The 1972 “Bloody Sunday” shootings in Derry, Northern Ireland. The drama shows the events through the eyes of Ivan Cooper, the Protestant Stormont Member of Parliament who was a central organizer of the Northern Ireland Civil Rights Association march in Derry on 30 January 1972.
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A whirlwind of brutality, dehumanization, and most importantly realism. This film is an incredible exercise in documentary-realism and for anybody who supports the republican movement in Northern Ireland, it certainly leaves your stomach in knots and your heart heavy. Although semi-fictionalized, the story is heartbreaking. James Nesbitt carries the weight of thousands on his shoulders and in his face.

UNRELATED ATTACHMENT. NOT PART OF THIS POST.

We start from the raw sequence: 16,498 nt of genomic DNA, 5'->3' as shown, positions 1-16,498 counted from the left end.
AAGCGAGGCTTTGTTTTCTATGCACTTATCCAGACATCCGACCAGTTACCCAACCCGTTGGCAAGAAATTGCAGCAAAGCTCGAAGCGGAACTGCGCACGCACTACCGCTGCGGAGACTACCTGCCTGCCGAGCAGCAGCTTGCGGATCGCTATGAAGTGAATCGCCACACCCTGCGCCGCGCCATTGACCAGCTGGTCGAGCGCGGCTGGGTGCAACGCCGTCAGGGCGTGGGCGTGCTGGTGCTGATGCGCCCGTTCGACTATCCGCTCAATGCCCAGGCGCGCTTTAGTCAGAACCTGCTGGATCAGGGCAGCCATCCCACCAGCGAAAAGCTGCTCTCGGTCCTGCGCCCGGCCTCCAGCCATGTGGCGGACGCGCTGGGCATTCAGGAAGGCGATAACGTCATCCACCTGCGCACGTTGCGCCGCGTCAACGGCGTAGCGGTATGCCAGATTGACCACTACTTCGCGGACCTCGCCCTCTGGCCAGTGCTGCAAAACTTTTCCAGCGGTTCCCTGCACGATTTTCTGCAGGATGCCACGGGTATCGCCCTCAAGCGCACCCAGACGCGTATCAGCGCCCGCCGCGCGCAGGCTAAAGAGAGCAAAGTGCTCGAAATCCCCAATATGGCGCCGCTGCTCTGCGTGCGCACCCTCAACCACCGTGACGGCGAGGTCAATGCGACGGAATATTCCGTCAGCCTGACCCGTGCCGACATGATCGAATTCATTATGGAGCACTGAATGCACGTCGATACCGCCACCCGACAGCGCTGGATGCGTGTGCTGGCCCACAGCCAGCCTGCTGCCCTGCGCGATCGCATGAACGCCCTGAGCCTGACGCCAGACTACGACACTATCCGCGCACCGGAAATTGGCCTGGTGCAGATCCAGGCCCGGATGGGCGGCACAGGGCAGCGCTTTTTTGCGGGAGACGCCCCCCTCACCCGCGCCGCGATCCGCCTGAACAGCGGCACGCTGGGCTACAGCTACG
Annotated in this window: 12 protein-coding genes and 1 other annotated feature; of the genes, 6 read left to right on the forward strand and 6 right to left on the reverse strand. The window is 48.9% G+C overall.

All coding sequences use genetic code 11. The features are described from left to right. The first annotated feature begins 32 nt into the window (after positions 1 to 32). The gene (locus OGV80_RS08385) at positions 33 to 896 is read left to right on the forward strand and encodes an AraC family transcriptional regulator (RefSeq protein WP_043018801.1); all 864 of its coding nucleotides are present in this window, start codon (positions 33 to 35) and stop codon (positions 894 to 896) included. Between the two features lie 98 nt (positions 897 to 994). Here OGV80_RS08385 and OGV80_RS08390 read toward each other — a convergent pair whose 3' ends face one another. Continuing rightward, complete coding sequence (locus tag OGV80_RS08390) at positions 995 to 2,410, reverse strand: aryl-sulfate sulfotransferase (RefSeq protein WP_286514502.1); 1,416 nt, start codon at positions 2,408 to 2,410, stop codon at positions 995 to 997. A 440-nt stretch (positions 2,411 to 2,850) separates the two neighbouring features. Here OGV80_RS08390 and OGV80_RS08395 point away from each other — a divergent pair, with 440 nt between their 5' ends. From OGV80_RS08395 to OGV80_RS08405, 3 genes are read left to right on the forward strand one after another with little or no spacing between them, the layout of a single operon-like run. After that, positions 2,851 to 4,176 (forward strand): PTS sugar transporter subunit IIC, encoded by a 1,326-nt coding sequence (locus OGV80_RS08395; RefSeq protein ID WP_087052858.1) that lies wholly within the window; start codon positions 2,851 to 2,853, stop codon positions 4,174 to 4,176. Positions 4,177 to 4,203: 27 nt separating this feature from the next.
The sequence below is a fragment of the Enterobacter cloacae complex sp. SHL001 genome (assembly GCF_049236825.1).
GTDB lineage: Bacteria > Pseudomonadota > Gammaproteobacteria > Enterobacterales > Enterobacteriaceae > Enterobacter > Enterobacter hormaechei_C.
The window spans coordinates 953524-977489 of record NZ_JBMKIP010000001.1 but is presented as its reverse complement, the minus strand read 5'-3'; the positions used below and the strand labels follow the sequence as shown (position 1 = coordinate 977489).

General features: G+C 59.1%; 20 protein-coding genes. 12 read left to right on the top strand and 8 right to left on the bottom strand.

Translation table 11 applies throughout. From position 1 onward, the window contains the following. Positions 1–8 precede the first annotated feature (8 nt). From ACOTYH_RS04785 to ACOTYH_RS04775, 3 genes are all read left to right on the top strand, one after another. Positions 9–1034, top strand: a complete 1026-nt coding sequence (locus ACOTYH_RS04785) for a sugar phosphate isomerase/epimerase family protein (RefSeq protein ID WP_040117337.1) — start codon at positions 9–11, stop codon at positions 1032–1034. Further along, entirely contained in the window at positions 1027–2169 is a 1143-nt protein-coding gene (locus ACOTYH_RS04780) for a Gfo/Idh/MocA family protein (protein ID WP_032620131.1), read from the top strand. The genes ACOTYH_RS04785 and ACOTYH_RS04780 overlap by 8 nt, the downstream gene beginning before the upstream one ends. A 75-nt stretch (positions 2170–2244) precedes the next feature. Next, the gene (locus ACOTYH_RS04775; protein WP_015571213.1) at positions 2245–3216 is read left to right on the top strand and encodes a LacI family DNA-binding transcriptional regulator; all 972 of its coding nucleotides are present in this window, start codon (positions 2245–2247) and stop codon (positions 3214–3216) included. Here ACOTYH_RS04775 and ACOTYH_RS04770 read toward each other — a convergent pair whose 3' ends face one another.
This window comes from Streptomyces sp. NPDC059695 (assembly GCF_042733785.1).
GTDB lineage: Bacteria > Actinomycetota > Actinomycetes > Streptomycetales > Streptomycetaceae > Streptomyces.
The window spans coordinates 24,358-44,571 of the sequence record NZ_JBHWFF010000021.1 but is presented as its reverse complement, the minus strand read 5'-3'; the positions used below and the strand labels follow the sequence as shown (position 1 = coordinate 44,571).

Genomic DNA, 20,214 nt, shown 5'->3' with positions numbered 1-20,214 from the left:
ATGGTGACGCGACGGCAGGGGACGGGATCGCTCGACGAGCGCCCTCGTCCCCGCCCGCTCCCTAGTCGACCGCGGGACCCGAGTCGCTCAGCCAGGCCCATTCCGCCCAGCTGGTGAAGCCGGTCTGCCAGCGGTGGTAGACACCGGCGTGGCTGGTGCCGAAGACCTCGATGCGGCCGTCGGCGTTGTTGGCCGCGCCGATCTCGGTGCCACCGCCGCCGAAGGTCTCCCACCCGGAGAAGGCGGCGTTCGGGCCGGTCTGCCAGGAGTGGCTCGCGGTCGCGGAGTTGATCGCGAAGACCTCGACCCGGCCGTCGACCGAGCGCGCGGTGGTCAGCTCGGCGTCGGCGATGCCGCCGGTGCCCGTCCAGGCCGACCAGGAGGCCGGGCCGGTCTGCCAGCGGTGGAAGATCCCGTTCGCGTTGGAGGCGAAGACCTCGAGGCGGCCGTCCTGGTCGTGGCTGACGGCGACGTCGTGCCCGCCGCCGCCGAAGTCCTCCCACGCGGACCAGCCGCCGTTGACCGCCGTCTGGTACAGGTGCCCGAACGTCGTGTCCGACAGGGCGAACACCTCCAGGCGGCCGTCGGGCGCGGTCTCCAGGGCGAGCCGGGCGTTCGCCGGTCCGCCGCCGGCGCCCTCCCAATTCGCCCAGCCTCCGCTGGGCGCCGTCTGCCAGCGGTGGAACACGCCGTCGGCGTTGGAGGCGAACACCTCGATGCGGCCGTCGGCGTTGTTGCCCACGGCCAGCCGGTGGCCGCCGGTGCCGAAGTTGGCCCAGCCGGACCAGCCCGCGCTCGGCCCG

Pushing the shakey-cam documentary mode to its limits, this film chronicles a domestic travesty from the heart of where it happened. Building on eye-witness accounts, the 'official' accounts, all draped in the fug of a nascent civil war. James Nesbitt turns in a superb performance, and despite later accolades Paul Greengrass will be hard pushed to ever top this.
I've seldom been affected this much by a film. It left me with a knot in my stomach and tears in my eyes. Such unfairness, such brutality, such horror. What Greengrass has done in portraying this event is simply masterful.
Apart from the police/military HQ, it's amazing how successfully Greengrass combined the aesthetics of documentary and first person shooter game making it feel like we're tuning live into war reportage, and at the same time not forgetting the characters, especially in mass scenes were it really felt like everyone seen on screen is not only an extra but a full rounded character and a real human being as well.